Both instant gratification and an acquired taste, Panic of Girls finds Blondie as unpredictable as ever.
Blondie has never been predictable. Even during periods of their greatest commercial success in the late '70s and early '80s, the group took risks. When their music did reflect prevailing pop trends, it was on their own terms. For all its mirror ball ambience, "Heart Of Glass" was an affectionate homage to the conventions of disco rather than a career-saving contrivance. Instead of replicating a proven formula, like re-teaming with Giorgio Moroder after "Call Me" topped the charts for six weeks, Blondie further explored their musical wanderlust. Incorporating jazz, Broadway, country, reggae, and rap on 1980’s Autoamerican, the group was rewarded with their highest-charting pop album. Chrysalis didn't hear any hits and yet the album spawned two number one singles with "Rapture" and "The Tide Is High".
Amidst all of their experimentation with other musical forms, Blondie has also never abandoned their pop orientation. Songs like "X Offender" and "Sunday Girl" remain blissful pop excursions and "Maria", the number one U.K. hit that inaugurated Blondie's reunion in 1999, is among the group's best latter-day recordings. A dozen years since that reunion, they've now delivered "Mother", a song that is every bit the equal of "Maria" insofar as soaring pop melodies are concerned. Characteristically, they've also retained their musical curiosity on Panic of Girls, a set that deploys the pop brilliance of "Mother" while serving up chanson, a Latin-infused club track, and covers of Brooklyn-based Beirut ("Sunday Smile") and reggae artist Sophia George ("Girlie Girlie"). The total result? Panic of Girls is a reward for Blondie fans and (probably) an acquired taste for casual listeners.
Panic of Girls doesn't necessarily continue from where the group's last album, The Curse of Blondie (2003), concluded. Instead, it reflects some of the changes the band has undergone within the past eight years. Original Blondie keyboardist Jimmy Destri departed the group shortly after The Curse of Blondie tour, his replacement Kevin Patrick left four years later, and longtime guitarist Paul Carbonara bowed out last year after more than a decade (though he's apparently present on some of Panic).
In between, Deborah Harry recorded the criminally overlooked Necessary Evil (2007) solo album. Though Harry's solo projects have always been separate enterprises from Blondie, the Super Buddha creative team that spearheaded Necessary Evil (and produced the group's updated version of "In the Flesh" in 2006) penned two songs with Harry for Panic of Girls, "D-Day" and "Words In My Mouth". The former is the more musically gripping of the two, a locked and loaded charge of double entendre fueled by Clem Burke's go-go beat.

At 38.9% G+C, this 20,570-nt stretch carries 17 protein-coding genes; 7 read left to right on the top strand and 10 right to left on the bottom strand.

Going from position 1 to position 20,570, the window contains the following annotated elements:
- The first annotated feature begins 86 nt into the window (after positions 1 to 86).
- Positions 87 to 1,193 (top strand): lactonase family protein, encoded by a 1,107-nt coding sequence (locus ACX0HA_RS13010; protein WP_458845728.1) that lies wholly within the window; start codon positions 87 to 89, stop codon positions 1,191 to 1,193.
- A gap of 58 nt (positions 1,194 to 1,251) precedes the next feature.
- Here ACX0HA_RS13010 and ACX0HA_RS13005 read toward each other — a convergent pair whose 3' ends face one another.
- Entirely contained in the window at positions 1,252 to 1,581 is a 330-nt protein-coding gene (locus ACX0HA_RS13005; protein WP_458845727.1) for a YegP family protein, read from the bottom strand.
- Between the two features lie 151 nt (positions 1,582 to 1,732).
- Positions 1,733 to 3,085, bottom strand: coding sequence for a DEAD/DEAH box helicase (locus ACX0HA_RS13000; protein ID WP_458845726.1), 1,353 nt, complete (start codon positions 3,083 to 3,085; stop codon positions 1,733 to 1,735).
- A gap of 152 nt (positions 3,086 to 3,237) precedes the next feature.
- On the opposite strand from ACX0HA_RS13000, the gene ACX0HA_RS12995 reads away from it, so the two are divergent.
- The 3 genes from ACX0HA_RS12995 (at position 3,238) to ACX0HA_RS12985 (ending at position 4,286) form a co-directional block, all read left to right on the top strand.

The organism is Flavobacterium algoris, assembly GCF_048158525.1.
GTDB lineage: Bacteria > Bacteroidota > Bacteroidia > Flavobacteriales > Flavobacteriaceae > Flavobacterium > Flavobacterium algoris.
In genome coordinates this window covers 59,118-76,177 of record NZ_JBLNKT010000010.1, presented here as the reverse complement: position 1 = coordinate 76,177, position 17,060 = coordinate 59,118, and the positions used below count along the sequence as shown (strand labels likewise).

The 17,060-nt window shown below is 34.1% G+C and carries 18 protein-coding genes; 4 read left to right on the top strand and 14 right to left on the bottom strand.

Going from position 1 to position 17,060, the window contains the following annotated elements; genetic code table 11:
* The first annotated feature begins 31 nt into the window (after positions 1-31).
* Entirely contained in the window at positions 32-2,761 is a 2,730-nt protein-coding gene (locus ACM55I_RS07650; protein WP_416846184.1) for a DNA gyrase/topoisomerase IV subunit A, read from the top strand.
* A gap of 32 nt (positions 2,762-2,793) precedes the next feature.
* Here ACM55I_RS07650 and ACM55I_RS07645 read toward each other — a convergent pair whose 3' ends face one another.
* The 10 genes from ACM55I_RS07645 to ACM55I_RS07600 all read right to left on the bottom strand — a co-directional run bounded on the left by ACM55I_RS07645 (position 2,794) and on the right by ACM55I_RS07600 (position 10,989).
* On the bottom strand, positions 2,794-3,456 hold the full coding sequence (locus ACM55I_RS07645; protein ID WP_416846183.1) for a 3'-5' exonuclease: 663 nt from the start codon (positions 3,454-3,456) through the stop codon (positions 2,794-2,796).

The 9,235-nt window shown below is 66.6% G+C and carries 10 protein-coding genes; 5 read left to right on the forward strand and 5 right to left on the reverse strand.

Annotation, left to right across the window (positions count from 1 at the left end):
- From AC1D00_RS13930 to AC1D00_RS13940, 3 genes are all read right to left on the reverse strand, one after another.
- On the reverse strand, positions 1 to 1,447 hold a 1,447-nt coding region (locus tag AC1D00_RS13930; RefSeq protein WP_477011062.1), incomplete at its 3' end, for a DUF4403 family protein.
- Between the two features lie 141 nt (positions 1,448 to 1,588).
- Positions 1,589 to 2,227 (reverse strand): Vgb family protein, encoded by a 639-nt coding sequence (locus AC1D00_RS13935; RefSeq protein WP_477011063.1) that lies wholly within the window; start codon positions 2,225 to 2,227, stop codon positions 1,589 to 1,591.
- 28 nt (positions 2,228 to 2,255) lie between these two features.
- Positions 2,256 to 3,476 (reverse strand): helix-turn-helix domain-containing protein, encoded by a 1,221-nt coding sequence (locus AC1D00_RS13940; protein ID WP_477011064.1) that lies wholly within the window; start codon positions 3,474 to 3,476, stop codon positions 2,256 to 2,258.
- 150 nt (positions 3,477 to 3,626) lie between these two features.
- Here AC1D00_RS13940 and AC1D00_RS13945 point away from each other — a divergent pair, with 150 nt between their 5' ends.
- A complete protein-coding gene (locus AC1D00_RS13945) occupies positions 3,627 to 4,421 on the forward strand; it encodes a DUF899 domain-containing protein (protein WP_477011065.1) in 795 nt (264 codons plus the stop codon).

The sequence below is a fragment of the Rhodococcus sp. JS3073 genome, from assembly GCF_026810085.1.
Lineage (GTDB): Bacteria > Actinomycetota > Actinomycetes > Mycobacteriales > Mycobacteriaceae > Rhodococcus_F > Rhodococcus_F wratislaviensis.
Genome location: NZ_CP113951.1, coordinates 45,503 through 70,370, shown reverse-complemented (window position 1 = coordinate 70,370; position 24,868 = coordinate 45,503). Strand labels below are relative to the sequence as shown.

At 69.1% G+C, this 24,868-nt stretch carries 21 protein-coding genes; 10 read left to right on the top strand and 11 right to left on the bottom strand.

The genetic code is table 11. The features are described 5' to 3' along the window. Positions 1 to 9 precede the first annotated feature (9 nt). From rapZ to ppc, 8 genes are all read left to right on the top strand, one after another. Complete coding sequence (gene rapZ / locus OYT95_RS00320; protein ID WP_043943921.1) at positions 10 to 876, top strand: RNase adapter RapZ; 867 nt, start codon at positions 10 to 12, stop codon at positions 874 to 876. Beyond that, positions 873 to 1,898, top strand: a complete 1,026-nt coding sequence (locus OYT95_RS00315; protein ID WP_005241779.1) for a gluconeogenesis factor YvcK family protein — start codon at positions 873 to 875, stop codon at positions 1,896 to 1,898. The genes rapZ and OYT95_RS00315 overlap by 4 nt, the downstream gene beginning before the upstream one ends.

Producer Kato Khandwala furnishes what will probably become two of the album's most durable tracks. (Jeff Saltzman produced the remaining nine cuts on the U.S. edition of the album.) Written by Khandwala with Deborah Harry and Ben Philips (of The Pretty Reckless), "Mother" and "The End the End" provide a pair of distinct moods. The charms of "Mother", an ode to the underground New York club of the same name, constitute a Blondie classic. Listeners who enjoy hearing Blondie's front woman belt will keep "Mother" close. The chorus calls upon the full power of Harry's voice, with a lullaby-like melody tagged to the singer's anthemic phrasing of the song title. Anything that follows such perfection could be a letdown but the balmy reggae sway of "The End the End" successfully holds its own.
Another duo of strong cuts comes from keyboardist Matt Katz-Bohen (a new addition to the Blondie line-up, along with guitarist Tommy Kessler) and Laurel Katz-Bohen. "Love Doesn't Frighten Me" is the keeper. The driving guitar fuels the track and gives Clem Burke a moment to display his dexterity behind the drum kit. Harry's voice is in fine form all throughout, shading words like "Crying all night my tears are oceans, they come and go" with a honeyed alto. The instant appeal of the track suggests that once "Mother" has its full run, "Love Doesn't Frighten Me" will find a lifeline beyond just Blondie fans.
Somewhat disappointingly, Blondie co-founders Deborah Harry and Chris Stein only collaborate for one song, "China Shoes". However, it's a solid addition to a library of songs that includes "Pretty Baby", "Rip Her to Shreds", and "Dreaming". Closing the album, "China Shoes" is simple, sentimental, and leaves a lingering a sweetness, accentuated by Harry and Stein's shared history of more than 35 years.
While Panic of Girls certainly advances Blondie's legacy as an influential and consistently relevant force, there are a few moments that, at best, improve upon repeated listening or at worst, taint the band's otherwise commendable return to recording. The uniqueness of the Jacques Brel/Serge Gainsbourg-inspired "Le Bleu" is practically buried as the penultimate track while "Girlie Girlie" is front-loaded among far superior tracks. "Wipe Off My Sweat" induces a sweat but features a better bridge than a chorus, which suffers from a rather interminable melody. "Sunday Smile" is an intriguing cover. Harmonizing with herself, Deborah Harry is ever-beguiling, and Zach Condon's trumpet solo is a classy touch, but at least one minute could be trimmed from what becomes a tiresome loop.
Another factor is the sequencing of Panic of Girls. The more accessible tracks reside in the first half of the album, which makes the album's second half potentially challenging for impatient listeners. In fact, Panic of Girls might actually benefit from the "shuffle" function on stereos or mp3 players to provide even more contrast between the pop-geared tracks and the individual genre sorties.
According to Chris Stein, the band has already commenced work on their tenth release. I am hopeful that the unpredictability will continue ...